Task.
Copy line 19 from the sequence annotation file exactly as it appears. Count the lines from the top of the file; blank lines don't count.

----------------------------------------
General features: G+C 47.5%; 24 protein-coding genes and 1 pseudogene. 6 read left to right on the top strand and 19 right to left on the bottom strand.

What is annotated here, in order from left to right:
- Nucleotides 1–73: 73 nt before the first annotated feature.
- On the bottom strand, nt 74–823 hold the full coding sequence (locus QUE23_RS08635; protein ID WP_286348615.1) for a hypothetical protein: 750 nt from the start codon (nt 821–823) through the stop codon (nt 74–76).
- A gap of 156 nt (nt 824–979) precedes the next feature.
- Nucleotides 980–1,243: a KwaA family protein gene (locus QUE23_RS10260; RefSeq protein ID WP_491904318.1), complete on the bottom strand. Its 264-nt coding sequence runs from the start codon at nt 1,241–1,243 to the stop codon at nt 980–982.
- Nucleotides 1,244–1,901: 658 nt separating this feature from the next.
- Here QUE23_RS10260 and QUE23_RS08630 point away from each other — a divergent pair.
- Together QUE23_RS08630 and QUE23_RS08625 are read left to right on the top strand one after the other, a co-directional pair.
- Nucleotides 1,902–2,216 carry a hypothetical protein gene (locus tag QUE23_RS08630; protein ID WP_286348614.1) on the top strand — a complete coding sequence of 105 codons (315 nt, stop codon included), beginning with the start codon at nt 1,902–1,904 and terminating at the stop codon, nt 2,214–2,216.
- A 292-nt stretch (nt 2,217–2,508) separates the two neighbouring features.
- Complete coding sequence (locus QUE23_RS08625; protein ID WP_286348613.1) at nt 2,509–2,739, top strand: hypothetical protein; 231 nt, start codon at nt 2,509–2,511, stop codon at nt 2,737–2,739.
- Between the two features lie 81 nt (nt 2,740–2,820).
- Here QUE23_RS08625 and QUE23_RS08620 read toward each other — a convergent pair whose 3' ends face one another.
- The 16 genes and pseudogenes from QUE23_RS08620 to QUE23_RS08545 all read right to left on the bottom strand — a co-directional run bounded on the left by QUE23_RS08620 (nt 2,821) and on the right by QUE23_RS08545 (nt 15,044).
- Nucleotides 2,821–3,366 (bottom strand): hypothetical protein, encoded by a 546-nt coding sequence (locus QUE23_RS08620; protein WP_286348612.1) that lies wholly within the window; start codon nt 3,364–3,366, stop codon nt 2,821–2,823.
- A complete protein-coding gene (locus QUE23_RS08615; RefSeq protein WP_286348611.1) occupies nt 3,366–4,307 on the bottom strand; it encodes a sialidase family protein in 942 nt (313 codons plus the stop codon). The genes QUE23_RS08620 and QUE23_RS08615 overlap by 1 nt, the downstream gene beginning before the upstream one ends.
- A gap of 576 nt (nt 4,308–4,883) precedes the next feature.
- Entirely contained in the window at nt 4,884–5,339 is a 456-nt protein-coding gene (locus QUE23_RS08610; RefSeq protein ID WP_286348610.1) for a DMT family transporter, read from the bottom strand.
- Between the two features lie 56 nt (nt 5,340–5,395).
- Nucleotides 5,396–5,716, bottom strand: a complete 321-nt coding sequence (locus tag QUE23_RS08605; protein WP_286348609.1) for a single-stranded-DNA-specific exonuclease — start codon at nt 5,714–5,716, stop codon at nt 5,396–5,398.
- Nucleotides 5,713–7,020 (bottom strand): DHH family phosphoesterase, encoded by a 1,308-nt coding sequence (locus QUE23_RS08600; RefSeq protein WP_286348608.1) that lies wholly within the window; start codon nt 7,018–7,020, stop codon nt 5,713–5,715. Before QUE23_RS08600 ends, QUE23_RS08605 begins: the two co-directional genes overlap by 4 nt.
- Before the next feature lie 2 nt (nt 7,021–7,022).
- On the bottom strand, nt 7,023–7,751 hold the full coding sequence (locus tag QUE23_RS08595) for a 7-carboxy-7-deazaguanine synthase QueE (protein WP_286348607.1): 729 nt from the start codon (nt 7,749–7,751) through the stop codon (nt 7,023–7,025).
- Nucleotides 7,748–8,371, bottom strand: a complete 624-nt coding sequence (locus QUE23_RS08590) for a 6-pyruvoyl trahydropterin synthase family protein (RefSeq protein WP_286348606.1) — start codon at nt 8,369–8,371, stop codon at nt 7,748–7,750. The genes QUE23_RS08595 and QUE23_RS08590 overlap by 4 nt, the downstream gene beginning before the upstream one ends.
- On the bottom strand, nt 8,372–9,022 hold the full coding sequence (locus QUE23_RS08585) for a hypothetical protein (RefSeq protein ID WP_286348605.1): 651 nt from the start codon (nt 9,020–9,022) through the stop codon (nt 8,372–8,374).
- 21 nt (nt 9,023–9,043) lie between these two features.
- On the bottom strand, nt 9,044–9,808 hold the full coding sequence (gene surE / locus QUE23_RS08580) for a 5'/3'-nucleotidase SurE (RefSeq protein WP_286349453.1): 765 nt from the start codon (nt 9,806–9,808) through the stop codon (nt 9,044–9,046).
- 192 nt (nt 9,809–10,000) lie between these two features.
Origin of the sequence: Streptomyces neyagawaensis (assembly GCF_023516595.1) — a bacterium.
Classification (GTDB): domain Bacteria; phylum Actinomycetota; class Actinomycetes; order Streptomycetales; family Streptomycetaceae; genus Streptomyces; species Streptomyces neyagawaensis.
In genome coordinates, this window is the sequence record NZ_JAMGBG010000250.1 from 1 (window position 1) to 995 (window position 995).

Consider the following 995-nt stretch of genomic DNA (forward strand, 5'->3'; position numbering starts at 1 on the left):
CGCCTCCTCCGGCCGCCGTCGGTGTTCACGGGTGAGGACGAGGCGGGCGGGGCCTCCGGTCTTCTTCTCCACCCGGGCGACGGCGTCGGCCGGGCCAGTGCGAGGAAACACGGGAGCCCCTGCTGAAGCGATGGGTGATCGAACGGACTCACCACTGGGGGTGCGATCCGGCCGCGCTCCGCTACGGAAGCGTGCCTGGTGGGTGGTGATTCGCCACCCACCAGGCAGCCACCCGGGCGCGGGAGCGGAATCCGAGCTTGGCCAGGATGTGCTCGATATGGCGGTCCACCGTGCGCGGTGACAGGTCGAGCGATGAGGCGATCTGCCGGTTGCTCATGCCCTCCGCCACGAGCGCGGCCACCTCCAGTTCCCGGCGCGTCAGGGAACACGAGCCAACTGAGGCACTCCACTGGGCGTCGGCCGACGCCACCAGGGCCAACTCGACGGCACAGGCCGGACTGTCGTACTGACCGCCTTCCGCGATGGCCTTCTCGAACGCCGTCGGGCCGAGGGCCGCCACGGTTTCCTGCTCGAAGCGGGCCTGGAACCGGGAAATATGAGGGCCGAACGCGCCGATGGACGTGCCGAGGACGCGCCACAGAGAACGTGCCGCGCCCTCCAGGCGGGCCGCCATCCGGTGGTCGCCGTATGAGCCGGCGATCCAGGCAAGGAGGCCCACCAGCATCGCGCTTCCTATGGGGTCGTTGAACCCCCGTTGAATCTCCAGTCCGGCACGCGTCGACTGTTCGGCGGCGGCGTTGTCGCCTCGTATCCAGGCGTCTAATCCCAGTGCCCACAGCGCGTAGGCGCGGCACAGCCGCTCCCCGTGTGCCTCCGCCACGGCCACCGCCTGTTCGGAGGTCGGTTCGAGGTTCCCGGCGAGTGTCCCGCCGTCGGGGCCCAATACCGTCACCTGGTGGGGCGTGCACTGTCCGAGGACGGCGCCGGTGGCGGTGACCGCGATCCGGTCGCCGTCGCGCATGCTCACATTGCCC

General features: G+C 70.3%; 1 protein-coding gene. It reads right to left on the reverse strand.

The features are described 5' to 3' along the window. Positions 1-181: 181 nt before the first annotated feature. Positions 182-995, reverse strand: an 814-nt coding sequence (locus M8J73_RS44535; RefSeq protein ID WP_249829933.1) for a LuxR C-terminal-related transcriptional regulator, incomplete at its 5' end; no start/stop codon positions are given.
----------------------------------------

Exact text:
- Entirely contained in the window at nt 4,884–5,339 is a 456-nt protein-coding gene (locus QUE23_RS08610; RefSeq protein ID WP_286348610.1) for a DMT family transporter, read from the bottom strand.